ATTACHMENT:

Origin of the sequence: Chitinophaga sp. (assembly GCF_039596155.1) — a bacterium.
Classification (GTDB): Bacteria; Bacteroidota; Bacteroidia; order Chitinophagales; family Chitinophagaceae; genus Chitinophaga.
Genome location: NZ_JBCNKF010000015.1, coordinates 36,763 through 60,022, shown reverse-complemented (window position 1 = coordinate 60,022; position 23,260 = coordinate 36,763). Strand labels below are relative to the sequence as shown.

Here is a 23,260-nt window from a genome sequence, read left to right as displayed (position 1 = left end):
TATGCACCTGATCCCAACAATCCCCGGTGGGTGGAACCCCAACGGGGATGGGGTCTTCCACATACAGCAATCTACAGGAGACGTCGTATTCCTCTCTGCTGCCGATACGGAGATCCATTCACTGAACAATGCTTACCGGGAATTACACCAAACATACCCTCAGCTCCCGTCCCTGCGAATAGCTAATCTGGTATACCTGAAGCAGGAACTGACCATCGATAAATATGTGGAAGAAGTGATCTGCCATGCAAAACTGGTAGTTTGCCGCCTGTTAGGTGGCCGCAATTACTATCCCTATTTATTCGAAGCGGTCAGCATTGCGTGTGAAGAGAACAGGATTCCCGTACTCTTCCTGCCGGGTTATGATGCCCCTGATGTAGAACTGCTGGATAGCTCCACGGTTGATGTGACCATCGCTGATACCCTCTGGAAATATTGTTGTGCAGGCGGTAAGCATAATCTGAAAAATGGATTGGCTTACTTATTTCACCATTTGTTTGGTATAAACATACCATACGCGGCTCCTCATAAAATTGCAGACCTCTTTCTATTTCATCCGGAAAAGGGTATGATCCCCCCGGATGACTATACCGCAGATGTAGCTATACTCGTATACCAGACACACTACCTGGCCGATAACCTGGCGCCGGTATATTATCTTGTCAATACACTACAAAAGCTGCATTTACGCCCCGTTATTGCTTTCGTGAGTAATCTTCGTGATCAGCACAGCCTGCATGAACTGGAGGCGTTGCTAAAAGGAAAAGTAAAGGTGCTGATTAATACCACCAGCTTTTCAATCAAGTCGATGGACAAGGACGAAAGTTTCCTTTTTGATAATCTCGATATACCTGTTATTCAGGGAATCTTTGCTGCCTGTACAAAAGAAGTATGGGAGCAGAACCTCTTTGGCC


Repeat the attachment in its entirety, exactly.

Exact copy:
Origin of the sequence: Chitinophaga sp. (assembly GCF_039596155.1) — a bacterium.
Classification (GTDB): Bacteria; Bacteroidota; Bacteroidia; order Chitinophagales; family Chitinophagaceae; genus Chitinophaga.
Genome location: NZ_JBCNKF010000015.1, coordinates 36,763 through 60,022, shown reverse-complemented (window position 1 = coordinate 60,022; position 23,260 = coordinate 36,763). Strand labels below are relative to the sequence as shown.

Here is a 23,260-nt window from a genome sequence, read left to right as displayed (position 1 = left end):
TATGCACCTGATCCCAACAATCCCCGGTGGGTGGAACCCCAACGGGGATGGGGTCTTCCACATACAGCAATCTACAGGAGACGTCGTATTCCTCTCTGCTGCCGATACGGAGATCCATTCACTGAACAATGCTTACCGGGAATTACACCAAACATACCCTCAGCTCCCGTCCCTGCGAATAGCTAATCTGGTATACCTGAAGCAGGAACTGACCATCGATAAATATGTGGAAGAAGTGATCTGCCATGCAAAACTGGTAGTTTGCCGCCTGTTAGGTGGCCGCAATTACTATCCCTATTTATTCGAAGCGGTCAGCATTGCGTGTGAAGAGAACAGGATTCCCGTACTCTTCCTGCCGGGTTATGATGCCCCTGATGTAGAACTGCTGGATAGCTCCACGGTTGATGTGACCATCGCTGATACCCTCTGGAAATATTGTTGTGCAGGCGGTAAGCATAATCTGAAAAATGGATTGGCTTACTTATTTCACCATTTGTTTGGTATAAACATACCATACGCGGCTCCTCATAAAATTGCAGACCTCTTTCTATTTCATCCGGAAAAGGGTATGATCCCCCCGGATGACTATACCGCAGATGTAGCTATACTCGTATACCAGACACACTACCTGGCCGATAACCTGGCGCCGGTATATTATCTTGTCAATACACTACAAAAGCTGCATTTACGCCCCGTTATTGCTTTCGTGAGTAATCTTCGTGATCAGCACAGCCTGCATGAACTGGAGGCGTTGCTAAAAGGAAAAGTAAAGGTGCTGATTAATACCACCAGCTTTTCAATCAAGTCGATGGACAAGGACGAAAGTTTCCTTTTTGATAATCTCGATATACCTGTTATTCAGGGAATCTTTGCTGCCTGTACAAAAGAAGTATGGGAGCAGAACCTCTTTGGCC